For the school it represents an increase in numbers so helps their funding. For the comparative education that has been allowed to share the space it means suitable premises.

I know you know what I do foxy, so I'll explain further about what it would mean to us.

For us it would mean suitable premises and a way to go on past 7 years of age. We would be able to employ a class 1 teacher through the school and continue to educate beyond 7 years here in Sheffield.

 

It also builds up community around the school and parents would share the school vision regardless of the chosen form of education.

 

It seems to be working where it has been implemented and I feel it's a way forward while ever we have a falling birth rate.

 

 

What would be the mutual benefit? Surely if two different forms of education were taking place in one school it would be detrimental to the ethos of the school. How can parents have faith in two separate forms of education and, if they are similar, why not just opt for mainstream schooling?

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What would be the mutual benefit? Surely if two different forms of education were taking place in one school it would be detrimental to the ethos of the school. How can parents have faith in two separate forms of education and, if they are similar, why not just opt for mainstream schooling? I don't fully understand how the numbers for the school would rise as essentially they would remain the same, the school would just be renting out a room and that is never going to gain the same income as per head pupil funding. How could staff be retained? Wouldn't they then be working for a different employer? Genuinely interested in your response as I work in education (although we don't have falling numbers, therefore no spare rooms - sorry!)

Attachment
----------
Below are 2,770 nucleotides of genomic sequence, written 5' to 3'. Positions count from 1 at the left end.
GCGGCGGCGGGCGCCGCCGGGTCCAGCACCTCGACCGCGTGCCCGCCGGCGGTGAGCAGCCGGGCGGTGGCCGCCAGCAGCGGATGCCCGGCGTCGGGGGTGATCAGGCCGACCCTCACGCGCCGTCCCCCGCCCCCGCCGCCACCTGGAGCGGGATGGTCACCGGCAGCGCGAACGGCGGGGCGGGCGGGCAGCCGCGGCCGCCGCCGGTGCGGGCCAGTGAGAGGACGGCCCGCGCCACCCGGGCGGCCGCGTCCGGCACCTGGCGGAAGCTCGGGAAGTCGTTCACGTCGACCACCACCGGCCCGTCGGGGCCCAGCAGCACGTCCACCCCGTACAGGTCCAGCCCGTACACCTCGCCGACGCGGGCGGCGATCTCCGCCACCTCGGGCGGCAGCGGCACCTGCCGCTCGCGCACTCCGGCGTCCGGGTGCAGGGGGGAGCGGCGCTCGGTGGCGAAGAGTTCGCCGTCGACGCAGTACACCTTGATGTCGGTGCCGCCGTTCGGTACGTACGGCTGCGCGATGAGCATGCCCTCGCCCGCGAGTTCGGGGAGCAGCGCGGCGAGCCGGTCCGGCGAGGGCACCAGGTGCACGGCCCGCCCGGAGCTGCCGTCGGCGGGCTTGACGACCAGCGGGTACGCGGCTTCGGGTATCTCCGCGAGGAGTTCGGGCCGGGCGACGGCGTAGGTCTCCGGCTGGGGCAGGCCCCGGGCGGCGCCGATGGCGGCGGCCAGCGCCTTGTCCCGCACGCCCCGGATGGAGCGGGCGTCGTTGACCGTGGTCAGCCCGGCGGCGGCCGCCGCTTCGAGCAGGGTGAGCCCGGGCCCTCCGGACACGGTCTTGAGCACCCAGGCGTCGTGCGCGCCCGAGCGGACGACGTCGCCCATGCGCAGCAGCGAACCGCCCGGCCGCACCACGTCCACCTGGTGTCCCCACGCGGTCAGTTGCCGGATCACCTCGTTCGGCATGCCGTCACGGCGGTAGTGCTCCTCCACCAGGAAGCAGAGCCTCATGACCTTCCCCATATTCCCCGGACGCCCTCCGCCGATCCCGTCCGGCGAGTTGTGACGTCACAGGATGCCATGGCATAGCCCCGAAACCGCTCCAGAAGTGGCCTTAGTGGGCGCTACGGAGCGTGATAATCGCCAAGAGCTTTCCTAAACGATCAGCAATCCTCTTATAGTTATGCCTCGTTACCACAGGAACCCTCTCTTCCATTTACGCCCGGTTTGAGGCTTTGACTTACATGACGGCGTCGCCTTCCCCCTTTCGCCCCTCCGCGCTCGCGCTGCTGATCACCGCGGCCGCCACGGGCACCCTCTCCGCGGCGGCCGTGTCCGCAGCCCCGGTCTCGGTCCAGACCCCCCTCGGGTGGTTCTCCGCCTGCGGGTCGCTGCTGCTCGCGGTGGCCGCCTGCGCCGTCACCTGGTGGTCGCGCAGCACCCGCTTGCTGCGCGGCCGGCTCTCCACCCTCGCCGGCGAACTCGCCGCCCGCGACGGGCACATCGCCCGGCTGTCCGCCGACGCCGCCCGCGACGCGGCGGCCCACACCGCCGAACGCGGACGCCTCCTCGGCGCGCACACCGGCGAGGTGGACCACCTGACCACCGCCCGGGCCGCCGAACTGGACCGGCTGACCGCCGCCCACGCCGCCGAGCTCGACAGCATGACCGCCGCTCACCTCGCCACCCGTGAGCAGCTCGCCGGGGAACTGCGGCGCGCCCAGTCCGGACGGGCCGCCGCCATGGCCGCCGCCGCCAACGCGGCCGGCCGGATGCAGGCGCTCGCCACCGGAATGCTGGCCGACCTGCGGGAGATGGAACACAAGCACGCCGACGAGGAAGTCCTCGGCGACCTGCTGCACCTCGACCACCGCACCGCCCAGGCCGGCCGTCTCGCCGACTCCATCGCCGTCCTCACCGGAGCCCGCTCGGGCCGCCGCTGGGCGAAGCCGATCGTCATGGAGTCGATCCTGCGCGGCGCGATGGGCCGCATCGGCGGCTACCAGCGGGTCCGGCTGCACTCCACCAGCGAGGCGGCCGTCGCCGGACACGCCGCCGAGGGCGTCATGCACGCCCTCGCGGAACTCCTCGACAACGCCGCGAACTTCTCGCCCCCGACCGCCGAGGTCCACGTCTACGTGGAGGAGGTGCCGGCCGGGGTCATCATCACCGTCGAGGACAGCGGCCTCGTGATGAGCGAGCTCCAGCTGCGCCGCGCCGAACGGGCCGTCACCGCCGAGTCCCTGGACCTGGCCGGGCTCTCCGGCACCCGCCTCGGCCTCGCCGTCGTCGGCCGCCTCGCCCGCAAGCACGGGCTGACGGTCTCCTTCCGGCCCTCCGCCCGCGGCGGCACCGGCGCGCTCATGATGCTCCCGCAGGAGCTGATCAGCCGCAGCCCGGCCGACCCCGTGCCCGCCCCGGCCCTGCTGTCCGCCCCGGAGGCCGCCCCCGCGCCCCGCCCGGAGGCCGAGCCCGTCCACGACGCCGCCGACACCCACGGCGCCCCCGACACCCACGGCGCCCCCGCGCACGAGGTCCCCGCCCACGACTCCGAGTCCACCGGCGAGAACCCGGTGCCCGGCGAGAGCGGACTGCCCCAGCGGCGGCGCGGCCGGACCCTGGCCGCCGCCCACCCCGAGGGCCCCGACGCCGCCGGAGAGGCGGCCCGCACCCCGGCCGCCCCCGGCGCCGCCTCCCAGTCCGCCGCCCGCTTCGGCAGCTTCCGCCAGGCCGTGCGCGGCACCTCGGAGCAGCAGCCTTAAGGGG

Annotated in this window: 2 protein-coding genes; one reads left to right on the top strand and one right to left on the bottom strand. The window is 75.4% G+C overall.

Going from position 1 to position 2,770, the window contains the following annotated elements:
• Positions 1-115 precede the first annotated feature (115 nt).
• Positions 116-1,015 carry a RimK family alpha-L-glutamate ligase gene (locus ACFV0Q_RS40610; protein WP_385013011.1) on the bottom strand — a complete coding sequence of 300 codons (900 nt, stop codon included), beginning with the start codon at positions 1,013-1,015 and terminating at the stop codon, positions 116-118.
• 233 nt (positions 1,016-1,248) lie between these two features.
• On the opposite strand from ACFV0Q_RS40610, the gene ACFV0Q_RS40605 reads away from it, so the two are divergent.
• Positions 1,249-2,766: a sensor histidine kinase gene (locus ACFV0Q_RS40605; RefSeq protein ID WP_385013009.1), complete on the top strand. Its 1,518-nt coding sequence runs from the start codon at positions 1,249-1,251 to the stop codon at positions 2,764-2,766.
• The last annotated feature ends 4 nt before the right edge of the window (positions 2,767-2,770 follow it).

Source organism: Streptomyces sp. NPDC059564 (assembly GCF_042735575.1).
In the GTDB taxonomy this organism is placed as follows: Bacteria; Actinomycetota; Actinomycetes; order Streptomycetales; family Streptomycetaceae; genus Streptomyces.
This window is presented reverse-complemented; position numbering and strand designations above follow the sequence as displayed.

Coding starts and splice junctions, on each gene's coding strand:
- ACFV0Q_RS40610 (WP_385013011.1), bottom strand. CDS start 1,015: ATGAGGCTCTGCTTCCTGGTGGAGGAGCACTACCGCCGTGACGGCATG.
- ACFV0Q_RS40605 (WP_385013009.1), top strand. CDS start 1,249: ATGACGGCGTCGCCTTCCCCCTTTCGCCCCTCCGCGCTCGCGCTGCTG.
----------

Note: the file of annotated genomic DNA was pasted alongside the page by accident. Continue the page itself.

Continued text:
The school numbers would rise as you would have children "attending" the school who wouldn't normally. Each child in attendance represents a sum of money for the school. The staff would be employed by the LA, not a seperate employer. It wouldn't be detrimental to the school ethos, unless there is a very strong opposing ethos present in the school, governed by an outside body. We have an outside body who governs and regulates us (extra to ofsted) but we do slipstream with state schools in some cases.

 

eg: a pvi nursery moves into a school bringing with it it's children/parents. Once the children are ready to leave the nursery the parents would choose to either have them in one of the schools existing classes (in the school) or move them up to their expected class following in the slipstream education (if it was accesible). If there is no slipstream class(es) available beyond the nursery then the children would, in most cases, move up into the normal class within the school. All ways, the school increases it's roll. The LA would make no distinction of ethos, only see the additional numbers.

 

What I'm proposing isn't totally out of the question as I was approached by the LA a couple of years ago to do something similar in one area of Sheffield, to help out a school. At the time I wasn't ready to do this.